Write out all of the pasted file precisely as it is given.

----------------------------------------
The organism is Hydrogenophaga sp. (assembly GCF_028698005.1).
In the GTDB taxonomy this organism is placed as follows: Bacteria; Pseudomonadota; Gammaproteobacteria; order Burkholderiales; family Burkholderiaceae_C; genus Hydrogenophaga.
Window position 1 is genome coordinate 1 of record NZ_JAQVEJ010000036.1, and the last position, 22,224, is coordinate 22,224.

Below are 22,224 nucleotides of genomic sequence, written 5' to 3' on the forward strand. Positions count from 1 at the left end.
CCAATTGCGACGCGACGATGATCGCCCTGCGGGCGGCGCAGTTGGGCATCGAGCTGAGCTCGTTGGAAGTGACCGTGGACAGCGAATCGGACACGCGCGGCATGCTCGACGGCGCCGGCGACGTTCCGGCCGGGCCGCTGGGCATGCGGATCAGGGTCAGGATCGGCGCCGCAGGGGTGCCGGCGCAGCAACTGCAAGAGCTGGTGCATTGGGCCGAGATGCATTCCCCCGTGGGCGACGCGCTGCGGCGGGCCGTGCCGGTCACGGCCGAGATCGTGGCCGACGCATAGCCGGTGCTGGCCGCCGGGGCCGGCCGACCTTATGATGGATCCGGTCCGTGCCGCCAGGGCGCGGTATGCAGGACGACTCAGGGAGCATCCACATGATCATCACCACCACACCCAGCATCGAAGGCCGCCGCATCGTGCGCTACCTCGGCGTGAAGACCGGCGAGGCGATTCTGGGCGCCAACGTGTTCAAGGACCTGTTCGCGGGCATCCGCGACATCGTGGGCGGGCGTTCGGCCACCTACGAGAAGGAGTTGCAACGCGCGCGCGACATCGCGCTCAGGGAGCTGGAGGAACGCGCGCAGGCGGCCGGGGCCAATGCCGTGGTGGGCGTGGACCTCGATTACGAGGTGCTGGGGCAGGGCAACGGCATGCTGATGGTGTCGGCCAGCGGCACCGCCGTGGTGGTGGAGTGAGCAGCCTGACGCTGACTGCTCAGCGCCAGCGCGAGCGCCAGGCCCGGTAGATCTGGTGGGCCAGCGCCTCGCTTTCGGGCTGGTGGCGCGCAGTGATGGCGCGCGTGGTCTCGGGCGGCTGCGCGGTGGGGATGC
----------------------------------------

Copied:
The organism is Hydrogenophaga sp. (assembly GCF_028698005.1).
In the GTDB taxonomy this organism is placed as follows: Bacteria; Pseudomonadota; Gammaproteobacteria; order Burkholderiales; family Burkholderiaceae_C; genus Hydrogenophaga.
Window position 1 is genome coordinate 1 of record NZ_JAQVEJ010000036.1, and the last position, 22,224, is coordinate 22,224.

Below are 22,224 nucleotides of genomic sequence, written 5' to 3' on the forward strand. Positions count from 1 at the left end.
CCAATTGCGACGCGACGATGATCGCCCTGCGGGCGGCGCAGTTGGGCATCGAGCTGAGCTCGTTGGAAGTGACCGTGGACAGCGAATCGGACACGCGCGGCATGCTCGACGGCGCCGGCGACGTTCCGGCCGGGCCGCTGGGCATGCGGATCAGGGTCAGGATCGGCGCCGCAGGGGTGCCGGCGCAGCAACTGCAAGAGCTGGTGCATTGGGCCGAGATGCATTCCCCCGTGGGCGACGCGCTGCGGCGGGCCGTGCCGGTCACGGCCGAGATCGTGGCCGACGCATAGCCGGTGCTGGCCGCCGGGGCCGGCCGACCTTATGATGGATCCGGTCCGTGCCGCCAGGGCGCGGTATGCAGGACGACTCAGGGAGCATCCACATGATCATCACCACCACACCCAGCATCGAAGGCCGCCGCATCGTGCGCTACCTCGGCGTGAAGACCGGCGAGGCGATTCTGGGCGCCAACGTGTTCAAGGACCTGTTCGCGGGCATCCGCGACATCGTGGGCGGGCGTTCGGCCACCTACGAGAAGGAGTTGCAACGCGCGCGCGACATCGCGCTCAGGGAGCTGGAGGAACGCGCGCAGGCGGCCGGGGCCAATGCCGTGGTGGGCGTGGACCTCGATTACGAGGTGCTGGGGCAGGGCAACGGCATGCTGATGGTGTCGGCCAGCGGCACCGCCGTGGTGGTGGAGTGAGCAGCCTGACGCTGACTGCTCAGCGCCAGCGCGAGCGCCAGGCCCGGTAGATCTGGTGGGCCAGCGCCTCGCTTTCGGGCTGGTGGCGCGCAGTGATGGCGCGCGTGGTCTCGGGCGGCTGCGCGGTGGGGATGC